Due to the extreme risk of person to person transmission caused by the 2019 novel Coronavirus “COVID-19”, which has been declared a pandemic by the World Health Organization and which has occasioned the declaration of a State of Emergency in the Commonwealth of Massachusetts, Executive Order No. 591: Declaration of a State of Emergency to Respond to COVID-19, and a National Emergency by the President of the United States, and Supreme Judicial Court Order OE-144, I hereby invoke the authority granted to me by G. L. c. 211B, § 10 to promulgate this Standing Order to protect the public health by reducing the risk of exposure to the virus and slowing the spread of the disease.
To maintain consistency among the Divisions of the Probate and Family Court, this Standing Order shall supersede any administrative or scheduling protocols previously instituted by any Division of the Probate and Family Court in response to the COVID-19 virus, as well as Standing Order 1 – 20.
It is hereby ORDERED, effective April 6, 2020, that between the normal business hours of 8:30 a.m. and 4:30 p.m. the divisions of the Probate and Family Court shall operate subject to the following temporary, emergency conditions. Until at least May 4, 2020, the Probate and Family Court shall remain open solely to address emergency matters that cannot be resolved virtually (i.e., by telephone, videoconference, email, or comparable means, or through the electronic filing system), either because it is not practicable or would be inconsistent with the protection of constitutional rights. The Registry shall continue to conduct court business, i.e., to accept the filing of pleadings and other documents in emergency matters, to schedule and facilitate hearings in emergency matters, to issue orders in emergency matters, to answer questions from attorneys, litigants, and the general public, and to conduct other necessary business of the respective court. All such business will be conducted virtually, except when the filing of pleadings and other documents in emergency matters cannot be accomplished virtually. Emergency matters are included in Section B, Section C (3), Section E, and Section F (1), (2), and (3) of this Standing Order. Apart from the exception stated in Section C (2), entry into the courthouse for the purpose of emergency in-person proceedings shall be limited to attorneys, parties, witnesses, and other necessary persons as determined by the assigned judge, plus not more than three members of the “news media” as defined in Supreme Judicial Court Rule 1:19(2).
A. Telephonic/videoconference/“virtual” hearings
Whenever practical and possible, the Court shall conduct hearings by telephone or videoconference rather than having people appear in person or rescheduling event dates.
D. New filings
Except where matters are deemed essential and necessitate court action, parties shall file new matters by mail, email, or e-filing where available. Filings will be docketed, but no event shall be scheduled before May 5, 2020.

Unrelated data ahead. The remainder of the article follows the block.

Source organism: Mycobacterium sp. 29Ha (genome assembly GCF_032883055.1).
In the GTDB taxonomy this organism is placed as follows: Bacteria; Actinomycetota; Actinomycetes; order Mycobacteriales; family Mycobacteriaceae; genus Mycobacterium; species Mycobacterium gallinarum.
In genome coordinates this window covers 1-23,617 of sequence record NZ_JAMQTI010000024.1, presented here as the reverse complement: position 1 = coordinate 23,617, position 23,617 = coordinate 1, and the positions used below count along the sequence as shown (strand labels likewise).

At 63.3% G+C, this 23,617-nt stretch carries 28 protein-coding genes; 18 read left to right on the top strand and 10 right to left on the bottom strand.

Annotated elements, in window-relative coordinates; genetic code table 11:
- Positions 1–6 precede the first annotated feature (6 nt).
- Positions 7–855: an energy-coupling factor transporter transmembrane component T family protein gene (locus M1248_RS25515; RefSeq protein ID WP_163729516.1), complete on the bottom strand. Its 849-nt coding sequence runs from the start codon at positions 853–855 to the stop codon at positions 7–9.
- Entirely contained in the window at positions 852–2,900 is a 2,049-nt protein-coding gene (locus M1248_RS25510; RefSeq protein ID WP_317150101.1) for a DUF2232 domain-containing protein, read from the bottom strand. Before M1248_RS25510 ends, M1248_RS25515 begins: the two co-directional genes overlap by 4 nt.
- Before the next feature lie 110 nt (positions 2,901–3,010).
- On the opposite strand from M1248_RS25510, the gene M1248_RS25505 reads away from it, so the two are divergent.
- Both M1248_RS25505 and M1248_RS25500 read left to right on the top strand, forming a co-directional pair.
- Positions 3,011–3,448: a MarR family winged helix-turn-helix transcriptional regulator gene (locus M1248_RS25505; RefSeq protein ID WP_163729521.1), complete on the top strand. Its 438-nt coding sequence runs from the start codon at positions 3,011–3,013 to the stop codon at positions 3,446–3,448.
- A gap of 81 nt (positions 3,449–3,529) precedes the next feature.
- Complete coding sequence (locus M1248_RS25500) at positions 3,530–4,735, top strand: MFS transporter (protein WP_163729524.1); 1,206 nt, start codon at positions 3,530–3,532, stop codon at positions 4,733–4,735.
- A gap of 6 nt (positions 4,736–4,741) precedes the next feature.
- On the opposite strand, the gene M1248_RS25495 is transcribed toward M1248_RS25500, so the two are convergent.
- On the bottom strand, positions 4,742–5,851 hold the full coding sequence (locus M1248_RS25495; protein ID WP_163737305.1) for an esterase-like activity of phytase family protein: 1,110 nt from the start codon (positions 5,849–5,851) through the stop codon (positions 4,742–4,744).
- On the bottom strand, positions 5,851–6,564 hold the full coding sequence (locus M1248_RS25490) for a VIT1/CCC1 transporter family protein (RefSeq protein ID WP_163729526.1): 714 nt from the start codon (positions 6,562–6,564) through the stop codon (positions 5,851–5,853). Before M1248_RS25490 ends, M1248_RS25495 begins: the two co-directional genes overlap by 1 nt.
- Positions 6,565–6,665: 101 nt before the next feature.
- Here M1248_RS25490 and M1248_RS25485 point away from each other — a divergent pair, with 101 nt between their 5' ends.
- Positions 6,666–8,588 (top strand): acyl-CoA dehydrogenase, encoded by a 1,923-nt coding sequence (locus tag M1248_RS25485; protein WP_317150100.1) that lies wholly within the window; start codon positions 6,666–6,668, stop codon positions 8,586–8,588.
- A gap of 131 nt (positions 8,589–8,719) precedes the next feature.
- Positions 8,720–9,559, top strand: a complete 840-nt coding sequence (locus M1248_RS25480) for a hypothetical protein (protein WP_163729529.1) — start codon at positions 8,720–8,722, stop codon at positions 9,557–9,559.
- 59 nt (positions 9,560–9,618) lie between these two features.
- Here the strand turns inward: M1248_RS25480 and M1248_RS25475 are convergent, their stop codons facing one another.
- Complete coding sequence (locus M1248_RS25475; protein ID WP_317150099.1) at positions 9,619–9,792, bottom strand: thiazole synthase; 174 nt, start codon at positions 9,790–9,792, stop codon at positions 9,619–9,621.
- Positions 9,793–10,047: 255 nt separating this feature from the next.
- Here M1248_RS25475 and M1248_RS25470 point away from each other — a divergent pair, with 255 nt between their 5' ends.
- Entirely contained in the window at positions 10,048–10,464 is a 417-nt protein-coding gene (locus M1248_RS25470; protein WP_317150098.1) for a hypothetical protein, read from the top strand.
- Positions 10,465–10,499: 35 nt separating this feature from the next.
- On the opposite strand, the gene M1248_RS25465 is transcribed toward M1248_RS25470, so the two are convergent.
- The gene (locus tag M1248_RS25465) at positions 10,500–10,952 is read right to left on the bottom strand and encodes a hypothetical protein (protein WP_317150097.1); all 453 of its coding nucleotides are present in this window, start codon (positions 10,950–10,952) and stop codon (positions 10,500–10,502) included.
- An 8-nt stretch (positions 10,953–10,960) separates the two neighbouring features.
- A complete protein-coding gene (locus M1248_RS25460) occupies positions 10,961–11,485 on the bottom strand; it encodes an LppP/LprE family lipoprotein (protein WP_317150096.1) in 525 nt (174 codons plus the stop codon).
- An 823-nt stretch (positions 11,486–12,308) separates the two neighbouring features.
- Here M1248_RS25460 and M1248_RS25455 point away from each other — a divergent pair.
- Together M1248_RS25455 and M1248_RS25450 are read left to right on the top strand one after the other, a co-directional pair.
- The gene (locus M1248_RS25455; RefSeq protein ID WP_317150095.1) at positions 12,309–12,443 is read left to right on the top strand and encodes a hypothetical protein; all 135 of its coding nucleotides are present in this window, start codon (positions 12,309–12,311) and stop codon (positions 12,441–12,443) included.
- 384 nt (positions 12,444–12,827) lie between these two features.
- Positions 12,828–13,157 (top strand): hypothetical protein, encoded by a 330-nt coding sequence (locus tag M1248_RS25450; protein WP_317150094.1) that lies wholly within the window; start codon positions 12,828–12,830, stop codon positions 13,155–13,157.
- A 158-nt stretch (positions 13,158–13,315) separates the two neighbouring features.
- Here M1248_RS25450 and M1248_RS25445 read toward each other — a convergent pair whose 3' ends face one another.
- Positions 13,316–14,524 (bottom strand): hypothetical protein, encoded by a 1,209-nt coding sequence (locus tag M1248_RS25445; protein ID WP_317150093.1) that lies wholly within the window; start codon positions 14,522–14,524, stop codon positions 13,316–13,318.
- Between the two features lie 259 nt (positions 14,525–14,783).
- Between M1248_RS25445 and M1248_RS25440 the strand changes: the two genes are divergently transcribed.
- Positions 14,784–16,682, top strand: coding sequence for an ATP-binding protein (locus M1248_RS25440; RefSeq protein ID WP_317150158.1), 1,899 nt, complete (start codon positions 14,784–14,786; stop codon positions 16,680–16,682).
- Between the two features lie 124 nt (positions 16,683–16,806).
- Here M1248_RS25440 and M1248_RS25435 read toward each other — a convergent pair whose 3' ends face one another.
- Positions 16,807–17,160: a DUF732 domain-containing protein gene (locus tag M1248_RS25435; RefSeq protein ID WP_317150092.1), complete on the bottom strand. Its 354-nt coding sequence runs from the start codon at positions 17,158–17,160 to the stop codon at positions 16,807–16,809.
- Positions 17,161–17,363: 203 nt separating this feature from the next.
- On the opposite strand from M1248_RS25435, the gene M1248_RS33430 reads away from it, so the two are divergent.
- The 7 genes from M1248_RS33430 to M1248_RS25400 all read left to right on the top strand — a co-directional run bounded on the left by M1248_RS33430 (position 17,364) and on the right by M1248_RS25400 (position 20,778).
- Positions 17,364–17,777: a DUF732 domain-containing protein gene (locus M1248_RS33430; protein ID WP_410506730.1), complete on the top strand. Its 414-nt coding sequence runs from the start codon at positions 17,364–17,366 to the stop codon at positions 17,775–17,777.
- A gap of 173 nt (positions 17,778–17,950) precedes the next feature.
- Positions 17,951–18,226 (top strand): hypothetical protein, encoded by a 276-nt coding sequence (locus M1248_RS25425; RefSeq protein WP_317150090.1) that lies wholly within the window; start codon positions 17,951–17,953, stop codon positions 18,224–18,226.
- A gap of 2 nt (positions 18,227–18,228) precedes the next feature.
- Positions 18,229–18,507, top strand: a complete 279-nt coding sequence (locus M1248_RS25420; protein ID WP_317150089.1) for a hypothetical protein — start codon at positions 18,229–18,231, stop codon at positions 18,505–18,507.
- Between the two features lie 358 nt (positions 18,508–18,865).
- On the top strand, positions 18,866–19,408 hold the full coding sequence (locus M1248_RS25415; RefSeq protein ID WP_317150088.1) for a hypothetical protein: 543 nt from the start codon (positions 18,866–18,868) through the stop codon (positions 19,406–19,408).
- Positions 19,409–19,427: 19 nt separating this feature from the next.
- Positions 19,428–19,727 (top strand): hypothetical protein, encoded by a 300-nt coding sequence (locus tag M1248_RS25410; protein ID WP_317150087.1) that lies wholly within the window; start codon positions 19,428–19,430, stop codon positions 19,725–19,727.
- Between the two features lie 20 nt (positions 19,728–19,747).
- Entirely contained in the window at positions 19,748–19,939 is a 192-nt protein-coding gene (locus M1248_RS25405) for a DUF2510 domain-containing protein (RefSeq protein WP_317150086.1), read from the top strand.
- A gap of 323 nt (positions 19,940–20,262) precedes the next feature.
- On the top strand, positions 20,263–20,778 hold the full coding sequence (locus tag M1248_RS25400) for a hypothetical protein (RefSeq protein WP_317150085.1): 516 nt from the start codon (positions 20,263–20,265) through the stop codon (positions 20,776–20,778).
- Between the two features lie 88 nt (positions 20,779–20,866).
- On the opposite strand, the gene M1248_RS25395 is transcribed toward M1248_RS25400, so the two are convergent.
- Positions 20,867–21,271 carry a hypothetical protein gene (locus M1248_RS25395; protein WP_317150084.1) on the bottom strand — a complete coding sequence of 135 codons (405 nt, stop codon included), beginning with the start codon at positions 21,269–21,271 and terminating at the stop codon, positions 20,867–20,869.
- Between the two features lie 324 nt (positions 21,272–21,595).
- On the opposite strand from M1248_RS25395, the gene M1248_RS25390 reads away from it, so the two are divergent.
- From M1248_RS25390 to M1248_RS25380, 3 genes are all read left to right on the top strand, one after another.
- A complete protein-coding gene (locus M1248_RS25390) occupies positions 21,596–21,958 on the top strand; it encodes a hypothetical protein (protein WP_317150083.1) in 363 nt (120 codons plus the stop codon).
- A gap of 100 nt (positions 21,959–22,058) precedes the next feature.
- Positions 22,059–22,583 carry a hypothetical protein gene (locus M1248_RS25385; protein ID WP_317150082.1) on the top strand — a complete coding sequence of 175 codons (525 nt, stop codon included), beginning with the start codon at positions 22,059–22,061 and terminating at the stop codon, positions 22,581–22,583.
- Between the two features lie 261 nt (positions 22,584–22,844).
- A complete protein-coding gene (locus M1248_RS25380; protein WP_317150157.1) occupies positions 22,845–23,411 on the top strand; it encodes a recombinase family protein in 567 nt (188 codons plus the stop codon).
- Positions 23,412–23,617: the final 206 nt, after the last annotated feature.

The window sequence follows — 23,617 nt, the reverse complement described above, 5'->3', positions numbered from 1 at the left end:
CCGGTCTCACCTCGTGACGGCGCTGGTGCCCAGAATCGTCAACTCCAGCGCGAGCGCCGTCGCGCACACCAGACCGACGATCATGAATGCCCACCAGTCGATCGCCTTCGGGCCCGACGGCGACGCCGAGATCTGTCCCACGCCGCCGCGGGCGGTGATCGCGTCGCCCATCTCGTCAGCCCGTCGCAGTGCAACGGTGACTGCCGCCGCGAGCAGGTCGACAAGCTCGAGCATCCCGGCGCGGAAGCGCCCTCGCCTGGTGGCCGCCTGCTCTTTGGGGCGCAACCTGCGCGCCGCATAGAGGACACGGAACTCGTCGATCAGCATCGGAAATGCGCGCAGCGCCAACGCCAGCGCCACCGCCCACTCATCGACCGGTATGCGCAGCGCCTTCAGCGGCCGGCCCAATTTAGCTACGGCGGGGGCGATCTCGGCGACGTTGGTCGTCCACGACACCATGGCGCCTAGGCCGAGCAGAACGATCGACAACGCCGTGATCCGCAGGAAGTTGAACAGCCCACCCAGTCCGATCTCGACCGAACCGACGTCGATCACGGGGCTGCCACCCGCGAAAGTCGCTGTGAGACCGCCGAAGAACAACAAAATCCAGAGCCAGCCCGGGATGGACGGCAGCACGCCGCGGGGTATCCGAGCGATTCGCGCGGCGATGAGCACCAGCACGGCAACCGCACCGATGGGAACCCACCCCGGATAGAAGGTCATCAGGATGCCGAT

E. Emergency case types/events
Emergency situations not addressed below or in Section B above will be considered on a case-by-case basis. If a person arrives at the courthouse with a matter they deem an emergency, that matter shall be brought to a Judicial Case Manager, an Assistant Judicial Case Manager, an Assistant Register, a Magistrate, or other designated staff member to determine whether the matter is an emergency or whether the person can be helped in another way.
The below actions/case types have been identified as emergency matters and may be filed and shall be heard, unless the Court requires notice:
- Petitions/motions seeking a Do Not Resuscitate/Do Not Intubate/Comfort Measures Only (DNR/DNI/CMO) order, authorization for medical treatment order, or order for antipsychotic medication;
- Petitions seeking appointment of a temporary guardian or conservator;
- Petitions pursuant to G. L. c. 19A, § 7 and G. L. c. 19C, § 20 – protective services;
- Health Care Proxy actions;
- Petitions/Motions for Appointment of Special Personal Representative;
- Petitions for marriage without delay;
- Complaints for Dependency (SIJS) if the child will turn 21 prior to May 5, 2020;
- All requests for injunctive relief;
- Motions for temporary orders where exceptional/exigent circumstances have been demonstrated; and
- Contempt actions where exceptional/exigent circumstances have been demonstrated.
This Standing Order does not affect the Probate and Family Court’s ability to consider matters that can be resolved without in-person proceedings through communication by telephone, videoconferencing, email, or other comparable means.
I. Amendment and extension of Standing Order 2 – 20, as amended April 6, 2020
The Probate and Family Court will amend, allow to expire, or extend this Standing Order no later than May 4, 2020.